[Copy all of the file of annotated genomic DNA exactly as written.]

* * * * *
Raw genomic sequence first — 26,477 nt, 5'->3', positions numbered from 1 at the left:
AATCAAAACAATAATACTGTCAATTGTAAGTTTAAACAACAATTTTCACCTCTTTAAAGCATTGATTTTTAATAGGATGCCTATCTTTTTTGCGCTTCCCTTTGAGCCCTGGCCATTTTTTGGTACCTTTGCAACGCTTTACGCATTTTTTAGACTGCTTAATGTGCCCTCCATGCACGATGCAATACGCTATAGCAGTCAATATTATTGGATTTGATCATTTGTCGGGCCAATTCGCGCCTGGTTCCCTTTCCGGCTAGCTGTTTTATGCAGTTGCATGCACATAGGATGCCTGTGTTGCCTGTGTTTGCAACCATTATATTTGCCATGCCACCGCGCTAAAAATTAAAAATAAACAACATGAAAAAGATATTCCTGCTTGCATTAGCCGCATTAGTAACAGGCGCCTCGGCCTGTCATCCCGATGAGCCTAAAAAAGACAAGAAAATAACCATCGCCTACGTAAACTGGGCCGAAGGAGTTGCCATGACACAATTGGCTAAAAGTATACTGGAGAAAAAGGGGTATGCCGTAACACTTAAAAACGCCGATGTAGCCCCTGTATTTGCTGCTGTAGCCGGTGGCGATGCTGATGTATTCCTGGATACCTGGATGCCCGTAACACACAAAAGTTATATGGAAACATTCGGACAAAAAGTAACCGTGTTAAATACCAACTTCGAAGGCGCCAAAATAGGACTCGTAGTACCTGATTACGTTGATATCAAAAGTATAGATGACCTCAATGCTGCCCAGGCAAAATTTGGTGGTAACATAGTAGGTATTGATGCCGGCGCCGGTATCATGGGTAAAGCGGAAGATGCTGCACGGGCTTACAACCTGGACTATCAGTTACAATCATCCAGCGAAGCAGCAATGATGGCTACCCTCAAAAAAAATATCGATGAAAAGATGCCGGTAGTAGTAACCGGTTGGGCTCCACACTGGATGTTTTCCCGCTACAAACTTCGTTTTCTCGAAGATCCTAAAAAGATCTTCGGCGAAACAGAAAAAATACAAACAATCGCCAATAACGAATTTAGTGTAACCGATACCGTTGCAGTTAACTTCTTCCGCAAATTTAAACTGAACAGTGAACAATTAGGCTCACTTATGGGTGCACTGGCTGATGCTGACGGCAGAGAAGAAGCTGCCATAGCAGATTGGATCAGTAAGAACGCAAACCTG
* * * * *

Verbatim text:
Raw genomic sequence first — 26,477 nt, 5'->3', positions numbered from 1 at the left:
AATCAAAACAATAATACTGTCAATTGTAAGTTTAAACAACAATTTTCACCTCTTTAAAGCATTGATTTTTAATAGGATGCCTATCTTTTTTGCGCTTCCCTTTGAGCCCTGGCCATTTTTTGGTACCTTTGCAACGCTTTACGCATTTTTTAGACTGCTTAATGTGCCCTCCATGCACGATGCAATACGCTATAGCAGTCAATATTATTGGATTTGATCATTTGTCGGGCCAATTCGCGCCTGGTTCCCTTTCCGGCTAGCTGTTTTATGCAGTTGCATGCACATAGGATGCCTGTGTTGCCTGTGTTTGCAACCATTATATTTGCCATGCCACCGCGCTAAAAATTAAAAATAAACAACATGAAAAAGATATTCCTGCTTGCATTAGCCGCATTAGTAACAGGCGCCTCGGCCTGTCATCCCGATGAGCCTAAAAAAGACAAGAAAATAACCATCGCCTACGTAAACTGGGCCGAAGGAGTTGCCATGACACAATTGGCTAAAAGTATACTGGAGAAAAAGGGGTATGCCGTAACACTTAAAAACGCCGATGTAGCCCCTGTATTTGCTGCTGTAGCCGGTGGCGATGCTGATGTATTCCTGGATACCTGGATGCCCGTAACACACAAAAGTTATATGGAAACATTCGGACAAAAAGTAACCGTGTTAAATACCAACTTCGAAGGCGCCAAAATAGGACTCGTAGTACCTGATTACGTTGATATCAAAAGTATAGATGACCTCAATGCTGCCCAGGCAAAATTTGGTGGTAACATAGTAGGTATTGATGCCGGCGCCGGTATCATGGGTAAAGCGGAAGATGCTGCACGGGCTTACAACCTGGACTATCAGTTACAATCATCCAGCGAAGCAGCAATGATGGCTACCCTCAAAAAAAATATCGATGAAAAGATGCCGGTAGTAGTAACCGGTTGGGCTCCACACTGGATGTTTTCCCGCTACAAACTTCGTTTTCTCGAAGATCCTAAAAAGATCTTCGGCGAAACAGAAAAAATACAAACAATCGCCAATAACGAATTTAGTGTAACCGATACCGTTGCAGTTAACTTCTTCCGCAAATTTAAACTGAACAGTGAACAATTAGGCTCACTTATGGGTGCACTGGCTGATGCTGACGGCAGAGAAGAAGCTGCCATAGCAGATTGGATCAGTAAGAACGCAAACCTG